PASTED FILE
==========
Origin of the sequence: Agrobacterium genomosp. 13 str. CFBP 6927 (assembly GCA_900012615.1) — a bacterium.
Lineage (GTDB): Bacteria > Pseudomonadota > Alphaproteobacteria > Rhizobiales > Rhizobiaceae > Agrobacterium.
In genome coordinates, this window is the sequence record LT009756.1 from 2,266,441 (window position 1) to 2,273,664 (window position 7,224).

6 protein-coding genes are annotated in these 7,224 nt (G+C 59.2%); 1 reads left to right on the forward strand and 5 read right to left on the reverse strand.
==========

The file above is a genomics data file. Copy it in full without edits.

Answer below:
Origin of the sequence: Agrobacterium genomosp. 13 str. CFBP 6927 (assembly GCA_900012615.1) — a bacterium.
Lineage (GTDB): Bacteria > Pseudomonadota > Alphaproteobacteria > Rhizobiales > Rhizobiaceae > Agrobacterium.
In genome coordinates, this window is the sequence record LT009756.1 from 2,266,441 (window position 1) to 2,273,664 (window position 7,224).

6 protein-coding genes are annotated in these 7,224 nt (G+C 59.2%); 1 reads left to right on the forward strand and 5 read right to left on the reverse strand.